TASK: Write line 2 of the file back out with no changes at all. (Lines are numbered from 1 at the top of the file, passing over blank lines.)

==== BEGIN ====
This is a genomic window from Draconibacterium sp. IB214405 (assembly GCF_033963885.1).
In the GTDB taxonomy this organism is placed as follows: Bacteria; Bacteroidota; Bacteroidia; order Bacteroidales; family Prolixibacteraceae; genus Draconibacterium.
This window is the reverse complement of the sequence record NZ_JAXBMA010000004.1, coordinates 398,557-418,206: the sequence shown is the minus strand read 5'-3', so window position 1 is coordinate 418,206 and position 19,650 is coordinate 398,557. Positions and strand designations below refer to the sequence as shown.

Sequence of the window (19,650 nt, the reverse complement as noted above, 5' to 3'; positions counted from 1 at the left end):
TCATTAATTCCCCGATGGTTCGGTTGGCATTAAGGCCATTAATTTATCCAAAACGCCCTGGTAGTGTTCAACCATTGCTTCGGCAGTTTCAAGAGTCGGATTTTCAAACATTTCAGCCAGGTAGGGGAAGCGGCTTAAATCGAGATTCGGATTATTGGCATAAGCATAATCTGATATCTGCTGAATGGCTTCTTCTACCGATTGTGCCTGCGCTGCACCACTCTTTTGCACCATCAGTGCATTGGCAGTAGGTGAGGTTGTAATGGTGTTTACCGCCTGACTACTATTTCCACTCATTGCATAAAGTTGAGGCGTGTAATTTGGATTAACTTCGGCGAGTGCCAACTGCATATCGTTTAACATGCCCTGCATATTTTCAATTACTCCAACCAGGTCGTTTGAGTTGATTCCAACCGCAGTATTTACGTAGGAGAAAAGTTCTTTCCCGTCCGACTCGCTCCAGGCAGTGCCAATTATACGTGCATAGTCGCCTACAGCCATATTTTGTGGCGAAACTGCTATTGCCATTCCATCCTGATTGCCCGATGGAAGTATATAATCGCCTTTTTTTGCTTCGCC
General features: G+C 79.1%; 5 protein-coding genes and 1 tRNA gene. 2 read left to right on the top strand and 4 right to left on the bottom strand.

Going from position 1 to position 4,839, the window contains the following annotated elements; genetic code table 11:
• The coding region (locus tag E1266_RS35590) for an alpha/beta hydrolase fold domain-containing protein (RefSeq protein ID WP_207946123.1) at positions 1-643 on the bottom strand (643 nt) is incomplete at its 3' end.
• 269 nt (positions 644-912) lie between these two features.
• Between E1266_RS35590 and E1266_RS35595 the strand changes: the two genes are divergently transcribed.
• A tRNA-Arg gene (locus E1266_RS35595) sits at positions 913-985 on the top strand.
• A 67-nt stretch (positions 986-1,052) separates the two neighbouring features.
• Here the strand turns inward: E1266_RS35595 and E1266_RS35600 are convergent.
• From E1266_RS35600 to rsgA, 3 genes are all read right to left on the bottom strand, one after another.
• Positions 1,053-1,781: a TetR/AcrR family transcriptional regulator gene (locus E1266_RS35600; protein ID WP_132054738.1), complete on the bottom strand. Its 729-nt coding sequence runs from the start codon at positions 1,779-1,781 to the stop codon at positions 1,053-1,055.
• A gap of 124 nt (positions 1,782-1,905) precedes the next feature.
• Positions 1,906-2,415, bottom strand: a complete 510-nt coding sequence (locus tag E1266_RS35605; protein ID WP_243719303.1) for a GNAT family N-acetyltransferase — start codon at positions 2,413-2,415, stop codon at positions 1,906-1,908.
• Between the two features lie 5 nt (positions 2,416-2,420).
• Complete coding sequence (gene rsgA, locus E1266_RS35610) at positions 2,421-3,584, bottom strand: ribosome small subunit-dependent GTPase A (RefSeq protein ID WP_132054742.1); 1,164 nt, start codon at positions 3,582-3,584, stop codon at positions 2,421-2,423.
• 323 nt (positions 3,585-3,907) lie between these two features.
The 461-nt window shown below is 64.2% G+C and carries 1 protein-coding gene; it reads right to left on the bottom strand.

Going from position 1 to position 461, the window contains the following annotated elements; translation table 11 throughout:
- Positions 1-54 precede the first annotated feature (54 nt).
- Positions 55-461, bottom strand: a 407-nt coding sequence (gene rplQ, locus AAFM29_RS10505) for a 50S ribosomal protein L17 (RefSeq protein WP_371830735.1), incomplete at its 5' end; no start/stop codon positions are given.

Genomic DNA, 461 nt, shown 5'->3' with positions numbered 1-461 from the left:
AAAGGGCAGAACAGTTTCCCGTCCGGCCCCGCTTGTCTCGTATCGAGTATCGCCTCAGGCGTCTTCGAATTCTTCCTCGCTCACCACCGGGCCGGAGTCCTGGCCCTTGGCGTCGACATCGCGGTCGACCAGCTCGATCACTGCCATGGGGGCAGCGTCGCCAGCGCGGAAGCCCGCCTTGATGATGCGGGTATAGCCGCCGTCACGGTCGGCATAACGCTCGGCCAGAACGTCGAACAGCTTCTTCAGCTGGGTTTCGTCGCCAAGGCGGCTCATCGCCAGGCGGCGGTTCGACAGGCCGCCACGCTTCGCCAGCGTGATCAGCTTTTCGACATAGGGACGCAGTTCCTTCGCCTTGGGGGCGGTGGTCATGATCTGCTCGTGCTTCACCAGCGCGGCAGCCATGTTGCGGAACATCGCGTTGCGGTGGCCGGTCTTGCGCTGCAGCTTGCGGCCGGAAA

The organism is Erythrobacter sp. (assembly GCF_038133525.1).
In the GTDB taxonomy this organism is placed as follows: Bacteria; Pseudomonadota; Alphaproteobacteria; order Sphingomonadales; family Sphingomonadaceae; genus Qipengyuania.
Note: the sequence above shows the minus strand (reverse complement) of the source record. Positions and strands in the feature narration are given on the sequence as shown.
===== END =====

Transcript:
In the GTDB taxonomy this organism is placed as follows: Bacteria; Bacteroidota; Bacteroidia; order Bacteroidales; family Prolixibacteraceae; genus Draconibacterium.